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Popular Inc. reports $168.4M in 3Q20 net income; Closing 11 NY branches

Popular Inc. reported net income of $168.4 million for the quarter ended Sept. 30, 2020, up from net income of $127.6 million for the quarter ended June 30, 2020, but flat when compared to the $164.3 million reported during the third quarter in 2019.

“We generated $168.4 million in earnings in the third quarter, reflecting the economic rebound fueled by the unprecedented level of federal stimulus,” said Popular Inc. CEO Ignacio Álvarez.

“While the economic scenario remains uncertain, the strong results reflect our diversified sources of revenue and prudent risk management. Deposits continued to grow, and loan demand remains low as customers are cautious and conserving cash,” he said.

The corporation’s total assets increased by $3.1 billion during the quarter to $65.9 billion, primarily due to an increase in deposits of $2.2 billion, of which $2 billion were from commercial and retail clients and $0.8 billion were from the public sector in Puerto Rico, driven in part by federal and Puerto Rico government assistance programs related to the pandemic.

During a call with members of Puerto Rico’s business news press corps, Álvarez said had it not been for the influx of funds, the blow dealt by the COVID-19 would have caused far more “suffering among the people.”

“The economy went into a depression, but people had cash available, which reflected in our deposits. However, it remains to be seen whether another relief package will come down from the federal government next year, and for how much,” he said.

With regards to the upcoming elections and whoever eventually becomes governor of Puerto Rico, Álvarez said that person will have a “historic opportunity with the amount of federal relief we’re getting from Hurricane María and the stimulus package that will come and it’s important that we use that money to create a better future than to spend it on short-term consumption.”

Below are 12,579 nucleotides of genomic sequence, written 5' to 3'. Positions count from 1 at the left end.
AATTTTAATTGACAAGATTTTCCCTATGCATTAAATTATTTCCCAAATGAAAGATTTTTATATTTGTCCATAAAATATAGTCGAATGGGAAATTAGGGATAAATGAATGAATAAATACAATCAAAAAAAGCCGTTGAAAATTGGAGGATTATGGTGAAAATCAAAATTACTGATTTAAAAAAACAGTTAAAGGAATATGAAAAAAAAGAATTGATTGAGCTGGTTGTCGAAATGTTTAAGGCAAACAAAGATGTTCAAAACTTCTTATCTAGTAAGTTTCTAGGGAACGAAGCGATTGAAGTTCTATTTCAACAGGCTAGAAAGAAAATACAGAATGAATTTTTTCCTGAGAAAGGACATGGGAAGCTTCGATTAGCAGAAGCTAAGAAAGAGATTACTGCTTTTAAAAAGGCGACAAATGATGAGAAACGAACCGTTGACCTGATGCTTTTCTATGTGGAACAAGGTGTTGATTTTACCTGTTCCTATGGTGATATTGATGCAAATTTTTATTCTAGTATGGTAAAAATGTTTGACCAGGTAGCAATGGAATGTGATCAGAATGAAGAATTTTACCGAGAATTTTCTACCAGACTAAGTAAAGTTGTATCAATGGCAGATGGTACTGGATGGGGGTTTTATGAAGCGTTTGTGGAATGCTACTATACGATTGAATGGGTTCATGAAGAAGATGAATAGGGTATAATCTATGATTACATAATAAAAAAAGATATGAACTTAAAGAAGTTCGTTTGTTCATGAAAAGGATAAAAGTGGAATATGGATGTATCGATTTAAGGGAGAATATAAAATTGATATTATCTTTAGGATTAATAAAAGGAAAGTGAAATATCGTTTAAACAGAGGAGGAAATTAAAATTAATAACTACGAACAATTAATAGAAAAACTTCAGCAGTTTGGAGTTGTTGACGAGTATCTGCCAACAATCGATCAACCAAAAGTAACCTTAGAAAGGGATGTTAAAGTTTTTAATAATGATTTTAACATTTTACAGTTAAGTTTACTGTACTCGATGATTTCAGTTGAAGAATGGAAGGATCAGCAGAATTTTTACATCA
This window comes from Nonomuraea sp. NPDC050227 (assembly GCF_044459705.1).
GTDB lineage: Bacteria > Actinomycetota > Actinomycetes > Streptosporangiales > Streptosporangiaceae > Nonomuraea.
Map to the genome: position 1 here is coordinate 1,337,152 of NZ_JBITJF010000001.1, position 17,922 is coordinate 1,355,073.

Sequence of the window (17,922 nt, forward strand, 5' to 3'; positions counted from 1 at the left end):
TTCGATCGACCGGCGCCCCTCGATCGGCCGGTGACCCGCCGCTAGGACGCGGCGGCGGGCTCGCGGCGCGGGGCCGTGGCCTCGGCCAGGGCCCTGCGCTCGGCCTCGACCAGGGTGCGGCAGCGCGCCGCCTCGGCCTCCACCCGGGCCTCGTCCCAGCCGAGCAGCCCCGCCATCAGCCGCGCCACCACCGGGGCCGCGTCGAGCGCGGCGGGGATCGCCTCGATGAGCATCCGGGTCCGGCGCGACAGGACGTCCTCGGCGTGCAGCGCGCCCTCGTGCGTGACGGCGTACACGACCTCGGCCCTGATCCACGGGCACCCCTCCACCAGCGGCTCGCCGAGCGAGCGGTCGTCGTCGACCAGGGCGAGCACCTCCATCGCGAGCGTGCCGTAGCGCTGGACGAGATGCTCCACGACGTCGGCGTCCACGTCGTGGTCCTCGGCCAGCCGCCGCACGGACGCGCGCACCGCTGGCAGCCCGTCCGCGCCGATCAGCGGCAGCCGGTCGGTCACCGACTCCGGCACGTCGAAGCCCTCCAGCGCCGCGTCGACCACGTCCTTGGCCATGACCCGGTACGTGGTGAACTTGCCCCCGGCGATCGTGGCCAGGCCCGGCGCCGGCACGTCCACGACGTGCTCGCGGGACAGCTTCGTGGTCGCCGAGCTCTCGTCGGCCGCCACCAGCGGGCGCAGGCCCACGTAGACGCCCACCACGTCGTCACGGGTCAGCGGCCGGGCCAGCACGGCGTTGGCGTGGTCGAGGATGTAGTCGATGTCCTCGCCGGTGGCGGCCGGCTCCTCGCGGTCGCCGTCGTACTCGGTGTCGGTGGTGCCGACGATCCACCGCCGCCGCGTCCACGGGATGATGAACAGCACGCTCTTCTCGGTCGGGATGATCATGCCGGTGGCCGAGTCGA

[AUDIO] Popular Inc. CEO Ignacio Álvarez says whoever becomes governor must ensure that aid coming to the island is used to make long-lasting improvements.

Popular’s third quarter results reflect the benefit of increased economic activity resulting from the reopening after strict lockdown measures were implemented for several months starting in March, to curb the spread of the COVID-19 virus, the related improvement in the macroeconomic environment, as well as the impact of the various government stimulus programs launched in response to the pandemic.

Popular Inc. coupled its third quarter results with the announcement that it will be closing 11 branches across its New York Metro footprint, a decision made after it conducted a detailed review and analysis of its current network, including its usage, proximity to additional Popular Bank branches, the needs of customers and accessibility to supplemental services.

The branch closures, which are expected to be completed by Jan. 29, 2021, are projected to reduce annual operating expenses by approximately $13 million.

“This realignment in our New York Metro market is consistent with our small business and retail services model in South Florida,” Álvarez said. “We’re confident that this repositioning will improve the performance of Popular Bank as we continue to meet the growing and diverse needs of our customers, employees and communities throughout our markets.”

Total expenses associated with the branch closures are anticipated to be approximately $24.5 million, of which $23.1 million are expected to be recognized in the fourth quarter of 2020.

The expenses include a pre-tax charge of approximately $2.4 million in costs associated with severance and related benefit costs for the 83 impacted employees.

Popular Bank will maintain a presence in most of its current communities, with 27 branches located throughout New York in Brooklyn, Bronx, Manhattan, and Queens, as well as in northern New Jersey.

Author Details
Author Details
Business reporter with 30 years of experience writing for weekly and daily newspapers, as well as trade publications in Puerto Rico. My list of former employers includes Caribbean Business, The San Juan Star, and the Puerto Rico Daily Sun, among others. My areas of expertise include telecommunications, technology, retail, agriculture, tourism, banking and most other segments of Puerto Rico’s economy.

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